A cure for Crohn’s disease—the debilitating inflammatory bowel problem—came a step closer this week after scientists identified a fungus that plays a key role in its development.
Scientists have previously blamed ulcers and bacteria for the cause of the inflammatory disease, but this week’s discovery is the first to link a fungus to the condition, and it could open the doors to new treatments. The researchers, from Case Western Reserve University, also discovered a new bacterium that’s associated with the disease.
Most doctors believe that Crohn’s is caused by an abnormal response of the immune system to bacteria that we all have in our gut—but nobody has looked to see what role that fungus, also present in the intestines, plays.
The researchers analysed samples from 20 Crohn’s patients for levels of bacteria and fungi, and compared them to those from 28 healthy volunteers. The Crohn’s sufferers had “strong fungal-bacterial interactions”, said the researchers, and specifically of the bacteria Escherichia coli and Serratia marcescens, and the fungus Candida tropicalis.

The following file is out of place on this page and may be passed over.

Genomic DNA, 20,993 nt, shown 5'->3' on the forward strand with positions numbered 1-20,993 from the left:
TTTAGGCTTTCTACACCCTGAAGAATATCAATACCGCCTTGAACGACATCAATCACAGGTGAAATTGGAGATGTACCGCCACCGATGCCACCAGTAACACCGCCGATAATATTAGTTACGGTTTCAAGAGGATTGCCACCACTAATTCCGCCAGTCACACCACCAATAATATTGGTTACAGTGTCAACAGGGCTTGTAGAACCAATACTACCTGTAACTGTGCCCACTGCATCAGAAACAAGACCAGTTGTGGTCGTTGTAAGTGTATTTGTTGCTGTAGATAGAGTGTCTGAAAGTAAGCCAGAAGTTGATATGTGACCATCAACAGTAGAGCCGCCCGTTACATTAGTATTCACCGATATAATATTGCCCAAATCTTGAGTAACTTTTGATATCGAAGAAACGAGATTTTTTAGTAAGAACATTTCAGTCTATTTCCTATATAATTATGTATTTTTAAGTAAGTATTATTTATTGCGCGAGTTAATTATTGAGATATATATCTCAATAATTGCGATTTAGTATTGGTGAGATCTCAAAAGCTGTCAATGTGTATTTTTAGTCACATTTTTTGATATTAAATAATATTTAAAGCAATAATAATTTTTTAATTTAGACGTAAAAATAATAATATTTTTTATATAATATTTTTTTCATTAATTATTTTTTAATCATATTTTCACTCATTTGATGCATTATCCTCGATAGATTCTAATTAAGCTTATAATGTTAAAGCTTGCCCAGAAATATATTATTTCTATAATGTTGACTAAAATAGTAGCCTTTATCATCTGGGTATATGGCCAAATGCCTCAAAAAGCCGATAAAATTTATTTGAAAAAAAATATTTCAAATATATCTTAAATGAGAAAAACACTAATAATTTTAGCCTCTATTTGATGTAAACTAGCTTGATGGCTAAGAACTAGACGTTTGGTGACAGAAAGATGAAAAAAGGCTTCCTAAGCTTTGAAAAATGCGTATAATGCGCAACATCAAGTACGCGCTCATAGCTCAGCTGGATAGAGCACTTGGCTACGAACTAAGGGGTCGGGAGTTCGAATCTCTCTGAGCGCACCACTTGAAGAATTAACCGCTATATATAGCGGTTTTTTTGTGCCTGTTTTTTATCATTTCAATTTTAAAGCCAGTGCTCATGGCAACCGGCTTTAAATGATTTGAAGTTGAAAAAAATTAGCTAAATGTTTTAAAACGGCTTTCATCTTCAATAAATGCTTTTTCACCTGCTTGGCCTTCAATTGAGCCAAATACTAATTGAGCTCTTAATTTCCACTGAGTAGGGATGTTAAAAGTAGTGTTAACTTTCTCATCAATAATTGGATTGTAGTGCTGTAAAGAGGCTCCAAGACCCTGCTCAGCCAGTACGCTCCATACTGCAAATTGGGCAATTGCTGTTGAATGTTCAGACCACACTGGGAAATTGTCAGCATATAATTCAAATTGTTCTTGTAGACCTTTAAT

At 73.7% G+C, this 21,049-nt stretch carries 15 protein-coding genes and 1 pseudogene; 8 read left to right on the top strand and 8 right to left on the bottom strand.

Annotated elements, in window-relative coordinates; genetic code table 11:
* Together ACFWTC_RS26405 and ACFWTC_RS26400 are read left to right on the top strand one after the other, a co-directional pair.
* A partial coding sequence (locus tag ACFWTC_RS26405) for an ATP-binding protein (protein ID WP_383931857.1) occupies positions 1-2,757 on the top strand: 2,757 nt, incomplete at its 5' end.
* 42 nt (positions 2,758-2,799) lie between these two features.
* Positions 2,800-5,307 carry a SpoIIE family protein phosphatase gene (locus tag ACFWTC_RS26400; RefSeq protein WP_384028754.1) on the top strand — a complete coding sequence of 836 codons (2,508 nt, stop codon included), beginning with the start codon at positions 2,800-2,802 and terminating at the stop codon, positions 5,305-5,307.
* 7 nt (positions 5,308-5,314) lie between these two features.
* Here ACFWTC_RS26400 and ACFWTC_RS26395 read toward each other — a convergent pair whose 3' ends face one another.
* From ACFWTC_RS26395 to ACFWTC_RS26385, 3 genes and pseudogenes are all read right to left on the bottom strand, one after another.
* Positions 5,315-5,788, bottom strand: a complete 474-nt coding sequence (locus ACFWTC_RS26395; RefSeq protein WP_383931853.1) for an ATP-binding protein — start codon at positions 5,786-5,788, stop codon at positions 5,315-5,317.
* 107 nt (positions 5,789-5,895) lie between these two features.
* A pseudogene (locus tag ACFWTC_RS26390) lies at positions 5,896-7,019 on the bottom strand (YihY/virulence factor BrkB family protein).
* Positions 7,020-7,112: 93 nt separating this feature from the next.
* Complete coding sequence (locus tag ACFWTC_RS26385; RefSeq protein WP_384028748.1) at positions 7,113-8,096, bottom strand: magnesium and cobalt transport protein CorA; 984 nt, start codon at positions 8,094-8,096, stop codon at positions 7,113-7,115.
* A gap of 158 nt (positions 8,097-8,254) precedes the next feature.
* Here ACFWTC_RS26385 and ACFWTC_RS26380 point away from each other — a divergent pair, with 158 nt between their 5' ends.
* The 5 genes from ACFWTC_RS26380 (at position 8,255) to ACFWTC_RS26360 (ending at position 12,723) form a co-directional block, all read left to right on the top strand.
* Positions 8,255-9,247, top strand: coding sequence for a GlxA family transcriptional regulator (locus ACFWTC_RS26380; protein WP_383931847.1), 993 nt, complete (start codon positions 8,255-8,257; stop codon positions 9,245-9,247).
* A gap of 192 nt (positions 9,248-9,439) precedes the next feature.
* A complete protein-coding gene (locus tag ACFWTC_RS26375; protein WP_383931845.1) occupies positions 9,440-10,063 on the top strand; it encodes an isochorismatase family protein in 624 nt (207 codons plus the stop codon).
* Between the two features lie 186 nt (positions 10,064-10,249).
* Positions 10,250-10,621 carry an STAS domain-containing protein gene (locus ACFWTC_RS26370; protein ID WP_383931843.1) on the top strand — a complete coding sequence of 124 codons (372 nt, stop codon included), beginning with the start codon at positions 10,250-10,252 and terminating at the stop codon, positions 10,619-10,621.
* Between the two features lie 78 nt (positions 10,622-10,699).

The amounts of all three were far higher in the samples taken from the Crohn’s sufferers, and the researchers also noted that the samples also had far lower amounts of beneficial bacteria.
The discovery is the first to ever link a fungus to Crohn’s disease, and it’s one that could open the door to new therapies, such as different medications and probiotics.
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